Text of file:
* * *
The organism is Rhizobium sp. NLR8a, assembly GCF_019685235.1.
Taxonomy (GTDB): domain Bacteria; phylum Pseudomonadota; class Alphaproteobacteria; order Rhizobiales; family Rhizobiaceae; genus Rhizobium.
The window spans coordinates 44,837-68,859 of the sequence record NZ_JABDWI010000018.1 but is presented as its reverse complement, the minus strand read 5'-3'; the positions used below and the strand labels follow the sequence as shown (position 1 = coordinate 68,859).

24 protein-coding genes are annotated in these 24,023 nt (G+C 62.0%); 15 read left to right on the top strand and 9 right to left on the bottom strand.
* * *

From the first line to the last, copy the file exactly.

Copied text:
The organism is Rhizobium sp. NLR8a, assembly GCF_019685235.1.
Taxonomy (GTDB): domain Bacteria; phylum Pseudomonadota; class Alphaproteobacteria; order Rhizobiales; family Rhizobiaceae; genus Rhizobium.
The window spans coordinates 44,837-68,859 of the sequence record NZ_JABDWI010000018.1 but is presented as its reverse complement, the minus strand read 5'-3'; the positions used below and the strand labels follow the sequence as shown (position 1 = coordinate 68,859).

24 protein-coding genes are annotated in these 24,023 nt (G+C 62.0%); 15 read left to right on the top strand and 9 right to left on the bottom strand.